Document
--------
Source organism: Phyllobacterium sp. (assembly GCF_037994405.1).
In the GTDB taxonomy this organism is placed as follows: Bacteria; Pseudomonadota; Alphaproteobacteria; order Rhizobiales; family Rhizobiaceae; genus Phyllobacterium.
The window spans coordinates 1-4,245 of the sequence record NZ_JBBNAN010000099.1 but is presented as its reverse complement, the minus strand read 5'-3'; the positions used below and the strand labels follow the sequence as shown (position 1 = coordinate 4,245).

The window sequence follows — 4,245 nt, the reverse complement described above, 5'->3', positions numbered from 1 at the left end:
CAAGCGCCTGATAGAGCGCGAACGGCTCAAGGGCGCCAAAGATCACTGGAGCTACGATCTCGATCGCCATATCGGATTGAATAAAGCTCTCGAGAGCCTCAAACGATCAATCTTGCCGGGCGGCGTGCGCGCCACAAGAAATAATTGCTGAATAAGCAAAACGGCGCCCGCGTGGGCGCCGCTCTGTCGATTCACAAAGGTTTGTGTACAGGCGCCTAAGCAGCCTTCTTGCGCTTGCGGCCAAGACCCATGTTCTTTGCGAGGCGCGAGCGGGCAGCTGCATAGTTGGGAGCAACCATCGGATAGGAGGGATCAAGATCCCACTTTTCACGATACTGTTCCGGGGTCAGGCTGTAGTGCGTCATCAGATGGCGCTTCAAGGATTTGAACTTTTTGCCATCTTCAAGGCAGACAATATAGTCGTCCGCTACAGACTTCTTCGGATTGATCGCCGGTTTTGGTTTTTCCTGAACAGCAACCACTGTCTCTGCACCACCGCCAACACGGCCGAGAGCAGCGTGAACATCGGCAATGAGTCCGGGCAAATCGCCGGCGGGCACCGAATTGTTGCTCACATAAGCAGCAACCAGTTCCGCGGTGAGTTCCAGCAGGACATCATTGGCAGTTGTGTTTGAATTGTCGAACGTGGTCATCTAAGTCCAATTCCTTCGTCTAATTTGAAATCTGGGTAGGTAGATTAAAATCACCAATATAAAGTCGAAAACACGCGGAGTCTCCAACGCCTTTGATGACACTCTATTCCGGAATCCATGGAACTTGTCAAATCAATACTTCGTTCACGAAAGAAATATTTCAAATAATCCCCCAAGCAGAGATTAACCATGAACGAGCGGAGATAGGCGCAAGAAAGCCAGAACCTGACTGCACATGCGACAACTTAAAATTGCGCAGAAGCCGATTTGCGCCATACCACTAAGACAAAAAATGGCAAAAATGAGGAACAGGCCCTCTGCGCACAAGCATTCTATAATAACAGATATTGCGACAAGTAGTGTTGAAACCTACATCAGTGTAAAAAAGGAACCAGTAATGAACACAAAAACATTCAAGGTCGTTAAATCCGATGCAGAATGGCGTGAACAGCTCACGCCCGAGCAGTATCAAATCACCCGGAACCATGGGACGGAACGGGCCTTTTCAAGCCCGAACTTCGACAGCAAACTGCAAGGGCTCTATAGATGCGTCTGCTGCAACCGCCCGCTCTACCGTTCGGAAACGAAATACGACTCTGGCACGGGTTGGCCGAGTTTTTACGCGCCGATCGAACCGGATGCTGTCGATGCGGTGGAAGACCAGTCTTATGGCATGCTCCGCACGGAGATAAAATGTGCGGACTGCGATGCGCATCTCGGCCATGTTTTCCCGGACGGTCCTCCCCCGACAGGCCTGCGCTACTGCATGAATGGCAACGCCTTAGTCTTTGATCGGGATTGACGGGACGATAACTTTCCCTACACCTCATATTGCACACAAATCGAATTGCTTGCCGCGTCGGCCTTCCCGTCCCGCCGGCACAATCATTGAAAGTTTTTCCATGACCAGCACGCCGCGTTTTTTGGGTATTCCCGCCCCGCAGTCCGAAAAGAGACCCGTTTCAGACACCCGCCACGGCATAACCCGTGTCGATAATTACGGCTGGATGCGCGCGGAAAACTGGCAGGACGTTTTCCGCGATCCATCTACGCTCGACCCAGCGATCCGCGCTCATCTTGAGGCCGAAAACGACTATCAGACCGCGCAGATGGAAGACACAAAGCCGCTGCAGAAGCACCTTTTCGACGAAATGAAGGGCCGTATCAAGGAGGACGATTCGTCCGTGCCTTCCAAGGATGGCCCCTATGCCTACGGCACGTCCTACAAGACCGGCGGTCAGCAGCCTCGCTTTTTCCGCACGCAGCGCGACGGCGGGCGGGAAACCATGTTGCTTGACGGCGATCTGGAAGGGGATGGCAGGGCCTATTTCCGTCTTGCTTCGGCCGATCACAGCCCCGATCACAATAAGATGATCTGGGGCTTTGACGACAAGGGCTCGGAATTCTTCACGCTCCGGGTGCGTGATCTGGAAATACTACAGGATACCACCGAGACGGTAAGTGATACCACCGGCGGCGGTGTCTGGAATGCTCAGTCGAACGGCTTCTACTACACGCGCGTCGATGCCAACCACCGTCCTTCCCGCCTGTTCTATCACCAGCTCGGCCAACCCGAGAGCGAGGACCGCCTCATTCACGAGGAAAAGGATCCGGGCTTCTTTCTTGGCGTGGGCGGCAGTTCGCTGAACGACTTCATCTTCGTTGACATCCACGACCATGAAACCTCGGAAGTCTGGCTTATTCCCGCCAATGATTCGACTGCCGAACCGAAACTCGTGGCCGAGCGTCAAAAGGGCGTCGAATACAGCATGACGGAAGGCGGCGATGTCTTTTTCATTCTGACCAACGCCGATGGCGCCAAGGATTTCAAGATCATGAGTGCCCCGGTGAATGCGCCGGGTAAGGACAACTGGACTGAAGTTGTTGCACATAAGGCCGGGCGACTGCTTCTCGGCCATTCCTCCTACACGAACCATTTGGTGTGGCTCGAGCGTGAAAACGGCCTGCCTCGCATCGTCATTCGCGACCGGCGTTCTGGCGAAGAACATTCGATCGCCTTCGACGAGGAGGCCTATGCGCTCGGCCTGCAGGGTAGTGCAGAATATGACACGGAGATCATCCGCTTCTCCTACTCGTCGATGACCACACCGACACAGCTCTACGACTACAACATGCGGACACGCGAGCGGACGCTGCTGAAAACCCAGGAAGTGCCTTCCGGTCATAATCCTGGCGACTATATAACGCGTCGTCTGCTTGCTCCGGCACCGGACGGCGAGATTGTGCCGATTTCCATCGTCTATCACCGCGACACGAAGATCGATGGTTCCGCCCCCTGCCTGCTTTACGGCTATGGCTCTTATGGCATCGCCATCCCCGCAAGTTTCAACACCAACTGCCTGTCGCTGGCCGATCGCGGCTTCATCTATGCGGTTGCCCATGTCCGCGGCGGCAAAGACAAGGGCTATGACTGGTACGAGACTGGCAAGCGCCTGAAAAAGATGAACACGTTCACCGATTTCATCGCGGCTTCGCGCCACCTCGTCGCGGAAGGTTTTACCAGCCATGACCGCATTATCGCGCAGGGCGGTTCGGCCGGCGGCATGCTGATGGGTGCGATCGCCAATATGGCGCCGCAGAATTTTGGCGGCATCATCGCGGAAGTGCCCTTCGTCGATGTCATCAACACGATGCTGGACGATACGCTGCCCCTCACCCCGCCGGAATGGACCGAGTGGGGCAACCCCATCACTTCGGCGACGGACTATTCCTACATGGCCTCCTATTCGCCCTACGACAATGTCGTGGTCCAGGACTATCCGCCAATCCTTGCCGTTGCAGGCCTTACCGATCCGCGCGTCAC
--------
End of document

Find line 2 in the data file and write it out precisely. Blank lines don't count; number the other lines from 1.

In the GTDB taxonomy this organism is placed as follows: Bacteria; Pseudomonadota; Alphaproteobacteria; order Rhizobiales; family Rhizobiaceae; genus Phyllobacterium.